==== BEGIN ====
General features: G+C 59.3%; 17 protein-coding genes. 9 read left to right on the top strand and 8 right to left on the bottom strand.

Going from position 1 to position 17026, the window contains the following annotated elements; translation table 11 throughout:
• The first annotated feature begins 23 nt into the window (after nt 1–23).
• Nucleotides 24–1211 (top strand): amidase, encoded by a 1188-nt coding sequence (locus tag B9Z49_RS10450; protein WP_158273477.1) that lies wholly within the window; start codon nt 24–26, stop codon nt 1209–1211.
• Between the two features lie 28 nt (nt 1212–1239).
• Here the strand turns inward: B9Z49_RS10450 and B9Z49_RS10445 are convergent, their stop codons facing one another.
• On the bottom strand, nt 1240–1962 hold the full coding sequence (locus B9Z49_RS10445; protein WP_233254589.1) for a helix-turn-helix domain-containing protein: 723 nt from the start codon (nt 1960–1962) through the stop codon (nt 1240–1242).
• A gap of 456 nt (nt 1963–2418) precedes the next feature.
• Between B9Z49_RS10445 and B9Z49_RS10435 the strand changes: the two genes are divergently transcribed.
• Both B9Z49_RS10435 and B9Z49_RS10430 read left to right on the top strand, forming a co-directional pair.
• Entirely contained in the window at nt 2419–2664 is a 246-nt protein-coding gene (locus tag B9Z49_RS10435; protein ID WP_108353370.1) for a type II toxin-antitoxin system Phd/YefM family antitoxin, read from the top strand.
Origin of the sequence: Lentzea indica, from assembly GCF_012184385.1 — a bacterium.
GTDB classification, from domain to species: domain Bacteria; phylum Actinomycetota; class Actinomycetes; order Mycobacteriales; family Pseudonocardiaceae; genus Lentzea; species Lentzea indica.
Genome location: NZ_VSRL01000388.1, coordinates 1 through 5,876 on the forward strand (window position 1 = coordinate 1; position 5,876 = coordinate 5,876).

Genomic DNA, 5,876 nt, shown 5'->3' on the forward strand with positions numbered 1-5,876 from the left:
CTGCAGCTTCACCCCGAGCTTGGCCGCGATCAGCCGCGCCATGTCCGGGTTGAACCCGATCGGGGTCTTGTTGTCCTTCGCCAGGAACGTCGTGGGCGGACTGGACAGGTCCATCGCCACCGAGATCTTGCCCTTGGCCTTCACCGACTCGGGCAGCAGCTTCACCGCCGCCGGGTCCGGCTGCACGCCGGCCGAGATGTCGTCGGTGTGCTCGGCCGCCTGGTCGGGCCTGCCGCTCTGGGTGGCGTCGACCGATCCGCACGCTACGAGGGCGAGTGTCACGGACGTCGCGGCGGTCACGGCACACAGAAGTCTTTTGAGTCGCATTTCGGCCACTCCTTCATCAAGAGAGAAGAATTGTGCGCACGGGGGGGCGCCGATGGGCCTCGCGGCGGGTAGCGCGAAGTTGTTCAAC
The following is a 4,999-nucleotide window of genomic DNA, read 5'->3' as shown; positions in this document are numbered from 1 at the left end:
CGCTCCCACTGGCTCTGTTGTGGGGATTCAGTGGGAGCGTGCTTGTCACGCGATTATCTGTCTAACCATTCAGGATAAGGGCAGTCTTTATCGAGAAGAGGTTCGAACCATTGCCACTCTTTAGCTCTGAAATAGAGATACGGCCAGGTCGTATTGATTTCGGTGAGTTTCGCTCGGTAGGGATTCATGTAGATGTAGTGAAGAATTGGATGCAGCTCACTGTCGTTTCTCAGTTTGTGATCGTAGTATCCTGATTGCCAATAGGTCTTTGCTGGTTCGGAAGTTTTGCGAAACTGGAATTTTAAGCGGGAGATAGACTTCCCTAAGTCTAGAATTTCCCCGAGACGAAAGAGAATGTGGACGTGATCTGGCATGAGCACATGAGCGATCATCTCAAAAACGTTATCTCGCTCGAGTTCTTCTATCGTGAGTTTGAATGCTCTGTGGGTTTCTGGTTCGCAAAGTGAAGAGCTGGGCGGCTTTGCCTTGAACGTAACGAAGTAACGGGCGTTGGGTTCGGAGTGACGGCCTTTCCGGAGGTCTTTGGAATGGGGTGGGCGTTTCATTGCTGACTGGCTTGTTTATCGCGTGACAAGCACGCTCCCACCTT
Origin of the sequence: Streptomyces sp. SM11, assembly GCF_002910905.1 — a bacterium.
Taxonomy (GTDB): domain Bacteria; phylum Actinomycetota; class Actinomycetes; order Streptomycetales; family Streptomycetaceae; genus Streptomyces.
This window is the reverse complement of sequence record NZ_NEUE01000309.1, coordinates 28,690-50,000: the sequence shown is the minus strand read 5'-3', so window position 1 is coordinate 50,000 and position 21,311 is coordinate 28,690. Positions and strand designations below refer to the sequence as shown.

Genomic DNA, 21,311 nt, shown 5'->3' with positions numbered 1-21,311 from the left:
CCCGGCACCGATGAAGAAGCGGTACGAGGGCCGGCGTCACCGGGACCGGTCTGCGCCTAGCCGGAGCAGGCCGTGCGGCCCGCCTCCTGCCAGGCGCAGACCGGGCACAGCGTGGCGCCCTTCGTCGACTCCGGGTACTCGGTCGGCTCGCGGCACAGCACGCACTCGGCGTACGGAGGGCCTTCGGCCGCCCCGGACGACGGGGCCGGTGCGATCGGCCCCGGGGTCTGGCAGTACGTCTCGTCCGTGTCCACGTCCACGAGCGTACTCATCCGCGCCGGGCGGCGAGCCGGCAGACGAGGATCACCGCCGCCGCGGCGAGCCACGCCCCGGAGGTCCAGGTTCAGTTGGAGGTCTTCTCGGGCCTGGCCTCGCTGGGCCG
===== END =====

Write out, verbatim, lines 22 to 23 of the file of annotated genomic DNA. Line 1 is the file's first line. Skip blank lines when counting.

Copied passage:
Genomic DNA, 21,311 nt, shown 5'->3' with positions numbered 1-21,311 from the left:
CCCGGCACCGATGAAGAAGCGGTACGAGGGCCGGCGTCACCGGGACCGGTCTGCGCCTAGCCGGAGCAGGCCGTGCGGCCCGCCTCCTGCCAGGCGCAGACCGGGCACAGCGTGGCGCCCTTCGTCGACTCCGGGTACTCGGTCGGCTCGCGGCACAGCACGCACTCGGCGTACGGAGGGCCTTCGGCCGCCCCGGACGACGGGGCCGGTGCGATCGGCCCCGGGGTCTGGCAGTACGTCTCGTCCGTGTCCACGTCCACGAGCGTACTCATCCGCGCCGGGCGGCGAGCCGGCAGACGAGGATCACCGCCGCCGCGGCGAGCCACGCCCCGGAGGTCCAGGTTCAGTTGGAGGTCTTCTCGGGCCTGGCCTCGCTGGGCCG